[ Plastic is brittle. I recommend reinforcing the rulers with a strip of "packaging" tape BEFORE drilling the spigot holes. ]
The pen lift
The flexible "pantograph" assembly is raised (lowered) by the SG90 servo-horn.
A piece of "double-sided" tape was placed between the ruler and the servo motor before they were cable-tied together. The tape prevents the motor from twisting.
Step 7: Plotter Adjustments
There is a delicate balance between applied voltage, motor current and EasyDriver heat dissipation.
The NEMA 17HS2408 motor specifies 0.6 amps through a coil resistance of 8 ohms for a "holding-torque" of 12 N-cm. This equates to a voltage drop of 4.8 volts across the motor windings.
The minimum input voltage to an EasyDriver controller is 6 volts which means that the EasyDriver chips are dissipating (6 - 4.8)*0.6 = 0.72 watts.
Raising the input voltage to 9 volts will not increase the coil current (which is current limited) but simply inceases the heat dissipation to (9 - 4.8) * 0.6 = 2.52 watts ... the chips will get almost too hot to touch.
A supply voltage of 6 volts seems to work well.
[ You may wish to consider NEMA 17HS4630 motors which have a coil resistance of 30 ohms and a motor current of 0.4 amps for a "holding-torque" of 28 N-cm. In this case a supply voltage of 12 volts will be required but the dissipation should be less. I have not tried this ...
12 July 2017: With a 12 volt 400mA motor the EasyDriver module runs a lot cooler. The motor, however, feels warmer due to the increase in motor dissipation from 2.88 watts (4.8V x 0.6A) to 4.8 watts (12V x 0.4A).]
Adjusting the motor current(s)
Set your CPS-3205 power supply to 6 volts.
Attach each motor to an EasyDriver module and apply powDriverer, in turn, to each motor assemby. Now adjust the small potentiometer on the associated EasyDriver module for a current reading of 0.6 amps on the CPS-3205 power supply.
The DELAY_MIN code parameter controls the plotter speed.
Decreasing DELAY_MIN increases the plotter speed but you may start to notice speed-wobbles and over-shoot due to inertia from the arms .
Increasing DELAY_MIN decreases the plotter speed, improves the lines, and reduces the over-shoot.
Currently DELAY_MIN is set to 20000 microseconds.
Step 8: The Code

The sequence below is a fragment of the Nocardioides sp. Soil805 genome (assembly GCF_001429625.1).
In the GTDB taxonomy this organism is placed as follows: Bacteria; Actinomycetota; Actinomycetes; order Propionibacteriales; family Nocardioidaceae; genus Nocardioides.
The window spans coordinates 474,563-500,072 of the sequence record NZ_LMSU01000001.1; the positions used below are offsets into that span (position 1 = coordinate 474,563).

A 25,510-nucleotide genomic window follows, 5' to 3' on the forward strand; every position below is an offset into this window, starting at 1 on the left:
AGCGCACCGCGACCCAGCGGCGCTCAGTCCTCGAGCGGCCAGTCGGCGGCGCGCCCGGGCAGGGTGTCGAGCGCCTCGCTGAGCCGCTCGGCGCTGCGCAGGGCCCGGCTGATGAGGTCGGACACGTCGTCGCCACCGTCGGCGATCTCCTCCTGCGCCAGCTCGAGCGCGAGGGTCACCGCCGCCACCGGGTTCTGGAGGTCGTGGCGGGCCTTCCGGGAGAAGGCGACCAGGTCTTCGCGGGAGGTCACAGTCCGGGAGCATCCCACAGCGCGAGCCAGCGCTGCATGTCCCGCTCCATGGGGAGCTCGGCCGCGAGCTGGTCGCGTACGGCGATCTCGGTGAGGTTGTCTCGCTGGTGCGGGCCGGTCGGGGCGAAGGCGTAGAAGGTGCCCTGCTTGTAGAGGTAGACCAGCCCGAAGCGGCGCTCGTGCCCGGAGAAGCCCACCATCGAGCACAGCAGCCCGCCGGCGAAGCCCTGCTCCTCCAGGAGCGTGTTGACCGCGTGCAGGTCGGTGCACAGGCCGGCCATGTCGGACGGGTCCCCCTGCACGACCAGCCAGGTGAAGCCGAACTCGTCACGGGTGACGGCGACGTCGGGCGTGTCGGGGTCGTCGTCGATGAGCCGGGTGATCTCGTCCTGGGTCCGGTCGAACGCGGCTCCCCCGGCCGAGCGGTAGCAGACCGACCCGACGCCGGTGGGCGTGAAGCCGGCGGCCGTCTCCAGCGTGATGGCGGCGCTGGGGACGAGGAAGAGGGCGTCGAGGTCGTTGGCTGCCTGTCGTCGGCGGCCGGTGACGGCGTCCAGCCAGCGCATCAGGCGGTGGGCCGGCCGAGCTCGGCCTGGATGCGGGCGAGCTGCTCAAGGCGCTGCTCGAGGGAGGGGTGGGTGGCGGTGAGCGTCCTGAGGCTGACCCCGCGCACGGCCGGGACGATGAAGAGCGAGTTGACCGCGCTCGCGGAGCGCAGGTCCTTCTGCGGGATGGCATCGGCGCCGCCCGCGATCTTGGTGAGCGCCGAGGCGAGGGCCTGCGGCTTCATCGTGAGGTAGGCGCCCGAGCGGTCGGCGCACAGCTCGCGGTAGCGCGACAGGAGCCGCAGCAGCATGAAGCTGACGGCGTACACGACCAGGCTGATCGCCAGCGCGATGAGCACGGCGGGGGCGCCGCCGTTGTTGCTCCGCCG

The (annotated) code for this plotter is contained within the attached file "CNC_dual_arm_plotter_v1.ino".
Copy the contents of this file to a new arduino sketch and "save as" "CNC_dual_arm_plotter_v1.ino".
Finally, connect your PC to the arduino via a USB cable and upload the code.
Step 9: Connect Your Plotter
Apply 6 volts to your plotter.
Connect a USB cable between your PC and the Arduino.
Run a terminal emulation program such as https://www.instructables.com/id/CNC-Gcode-Sender/ and the above menu should appear on your screen.
The menu is not case sensitive. Typing :-
- MENU brings up the menu
- G00 allows you to send the pen to a specific XY co-ordinate with the pen raised.
- G01 allows you to send the pen to a specific XY co-ordinate with the pen lowered.
- T1 allows you to position your pen over your 0,0 co-ordinate. Type 'E' to exit.
- T2 allows you to scale your drawiing. For example "T2 S2.5" will scale your drawing 250%. The default scale is 100%.All pen moves use the drawing scale last set using this menu option
- T3 and T4 allow you to raise or lower the pen.
- T5 draws an "ABC" test pattern.
- T6 draws a "target".
- T7 draws a set of radial lines
[ Some terminal emulation programs will display the "Xon" and "Xoff" handshake codes from the arduino as the numbers "17:" and "19:" rather than the small hollow squares shown above]
The micros() timer is used for stepping the motors which means that the maximum plot time, before the timer overflows, is 70 minutes.
Do NOT pause the plotter once plotting has commenced as the motors rely on the system time for stepping.
Step 10: Results
This is a fun plotter to use as it is:
- reasonably accurate
Sample test plots
The outline for the "iris" was created using Inkscape. There are only three plotting-points along the left-hand border which explains the curvatures.
The "Hello World !" test plot was created using the attached Inkscape file (hello_world.ngc).
Step 11: Code Update
A software update "CNC_dual_arm_plotter_v2.ino" is attached.
Three new software routines have been introduced:
- "drawline()" masks the natural tendency of the plotter to distort straight lines by inserting extra plotting co-ordinates at 1mm intervals.
- "draw_arc_cw()" inserts extra plotting points whenever the clockwise arc-length exceeds ARC_MAX (currently set to 2mm).
- "draw_arc_ccw()" inserts extra plotting points whenever the counter-clockwise arc-length exceeds ARC_MAX (currently set to 2mm).
The theory behind each of the above functions is fully explained in my instructable https://www.instructables.com/id/CNC-Drum-Plotter/
Before and after comparison
An Inkscape test file ("target.ngc") was sent to the plotter. If you examine the file contents with a text editor you will see that it contains very few plotting points.
The "Before" photo shows the plotter output when running the original code "CNC_dual_arm_plotter_v1.ino" .
The "After" photo shows a significant improvement when the plotter is running the code update "CNC_dual_arm_plotter_v2.ino"